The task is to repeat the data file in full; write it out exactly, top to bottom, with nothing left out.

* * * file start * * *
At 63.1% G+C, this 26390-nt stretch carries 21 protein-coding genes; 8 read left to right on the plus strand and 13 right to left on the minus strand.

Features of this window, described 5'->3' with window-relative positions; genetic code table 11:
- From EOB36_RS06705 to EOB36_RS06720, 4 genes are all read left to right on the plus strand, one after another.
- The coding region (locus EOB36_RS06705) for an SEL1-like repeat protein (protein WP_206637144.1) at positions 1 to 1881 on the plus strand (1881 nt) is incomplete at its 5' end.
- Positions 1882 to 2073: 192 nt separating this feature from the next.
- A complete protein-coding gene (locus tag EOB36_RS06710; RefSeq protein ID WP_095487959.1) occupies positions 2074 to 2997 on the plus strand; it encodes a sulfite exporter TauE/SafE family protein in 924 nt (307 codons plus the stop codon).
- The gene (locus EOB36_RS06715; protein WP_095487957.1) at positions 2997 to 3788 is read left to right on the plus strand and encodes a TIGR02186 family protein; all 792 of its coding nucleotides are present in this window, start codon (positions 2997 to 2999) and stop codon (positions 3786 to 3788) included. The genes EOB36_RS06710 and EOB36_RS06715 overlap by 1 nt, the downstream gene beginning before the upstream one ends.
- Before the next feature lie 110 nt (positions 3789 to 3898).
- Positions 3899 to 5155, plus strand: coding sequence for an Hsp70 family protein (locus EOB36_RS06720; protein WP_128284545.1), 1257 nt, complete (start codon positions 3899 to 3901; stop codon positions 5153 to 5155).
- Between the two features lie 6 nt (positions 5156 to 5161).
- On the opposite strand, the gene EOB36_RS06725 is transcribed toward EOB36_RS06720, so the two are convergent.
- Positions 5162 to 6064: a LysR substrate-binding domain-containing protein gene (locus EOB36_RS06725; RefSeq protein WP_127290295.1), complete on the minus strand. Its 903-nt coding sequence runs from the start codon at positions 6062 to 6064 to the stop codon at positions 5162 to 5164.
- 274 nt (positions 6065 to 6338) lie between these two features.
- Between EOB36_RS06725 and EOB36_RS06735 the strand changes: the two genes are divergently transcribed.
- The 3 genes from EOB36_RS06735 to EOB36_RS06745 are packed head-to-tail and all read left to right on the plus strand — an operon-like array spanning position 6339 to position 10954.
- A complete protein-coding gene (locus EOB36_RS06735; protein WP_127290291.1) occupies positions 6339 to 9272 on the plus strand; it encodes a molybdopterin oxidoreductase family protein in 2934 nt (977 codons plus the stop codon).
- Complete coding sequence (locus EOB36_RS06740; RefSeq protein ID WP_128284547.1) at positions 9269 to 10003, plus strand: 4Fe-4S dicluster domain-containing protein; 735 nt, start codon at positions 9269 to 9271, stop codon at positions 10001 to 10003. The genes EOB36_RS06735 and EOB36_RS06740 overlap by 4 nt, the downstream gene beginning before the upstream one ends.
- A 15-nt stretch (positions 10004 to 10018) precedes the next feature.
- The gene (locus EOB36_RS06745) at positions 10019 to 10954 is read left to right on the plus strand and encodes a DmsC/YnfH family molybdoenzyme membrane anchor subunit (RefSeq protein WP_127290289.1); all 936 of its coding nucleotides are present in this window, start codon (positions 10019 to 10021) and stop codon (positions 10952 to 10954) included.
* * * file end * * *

At 63.1% G+C, this 26390-nt stretch carries 21 protein-coding genes; 8 read left to right on the plus strand and 13 right to left on the minus strand.

Features of this window, described 5'->3' with window-relative positions; genetic code table 11:
- From EOB36_RS06705 to EOB36_RS06720, 4 genes are all read left to right on the plus strand, one after another.
- The coding region (locus EOB36_RS06705) for an SEL1-like repeat protein (protein WP_206637144.1) at positions 1 to 1881 on the plus strand (1881 nt) is incomplete at its 5' end.
- Positions 1882 to 2073: 192 nt separating this feature from the next.
- A complete protein-coding gene (locus tag EOB36_RS06710; RefSeq protein ID WP_095487959.1) occupies positions 2074 to 2997 on the plus strand; it encodes a sulfite exporter TauE/SafE family protein in 924 nt (307 codons plus the stop codon).
- The gene (locus EOB36_RS06715; protein WP_095487957.1) at positions 2997 to 3788 is read left to right on the plus strand and encodes a TIGR02186 family protein; all 792 of its coding nucleotides are present in this window, start codon (positions 2997 to 2999) and stop codon (positions 3786 to 3788) included. The genes EOB36_RS06710 and EOB36_RS06715 overlap by 1 nt, the downstream gene beginning before the upstream one ends.
- Before the next feature lie 110 nt (positions 3789 to 3898).
- Positions 3899 to 5155, plus strand: coding sequence for an Hsp70 family protein (locus EOB36_RS06720; protein WP_128284545.1), 1257 nt, complete (start codon positions 3899 to 3901; stop codon positions 5153 to 5155).
- Between the two features lie 6 nt (positions 5156 to 5161).
- On the opposite strand, the gene EOB36_RS06725 is transcribed toward EOB36_RS06720, so the two are convergent.
- Positions 5162 to 6064: a LysR substrate-binding domain-containing protein gene (locus EOB36_RS06725; RefSeq protein WP_127290295.1), complete on the minus strand. Its 903-nt coding sequence runs from the start codon at positions 6062 to 6064 to the stop codon at positions 5162 to 5164.
- 274 nt (positions 6065 to 6338) lie between these two features.
- Between EOB36_RS06725 and EOB36_RS06735 the strand changes: the two genes are divergently transcribed.
- The 3 genes from EOB36_RS06735 to EOB36_RS06745 are packed head-to-tail and all read left to right on the plus strand — an operon-like array spanning position 6339 to position 10954.
- A complete protein-coding gene (locus EOB36_RS06735; protein WP_127290291.1) occupies positions 6339 to 9272 on the plus strand; it encodes a molybdopterin oxidoreductase family protein in 2934 nt (977 codons plus the stop codon).
- Complete coding sequence (locus EOB36_RS06740; RefSeq protein ID WP_128284547.1) at positions 9269 to 10003, plus strand: 4Fe-4S dicluster domain-containing protein; 735 nt, start codon at positions 9269 to 9271, stop codon at positions 10001 to 10003. The genes EOB36_RS06735 and EOB36_RS06740 overlap by 4 nt, the downstream gene beginning before the upstream one ends.
- A 15-nt stretch (positions 10004 to 10018) precedes the next feature.
- The gene (locus EOB36_RS06745) at positions 10019 to 10954 is read left to right on the plus strand and encodes a DmsC/YnfH family molybdoenzyme membrane anchor subunit (RefSeq protein WP_127290289.1); all 936 of its coding nucleotides are present in this window, start codon (positions 10019 to 10021) and stop codon (positions 10952 to 10954) included.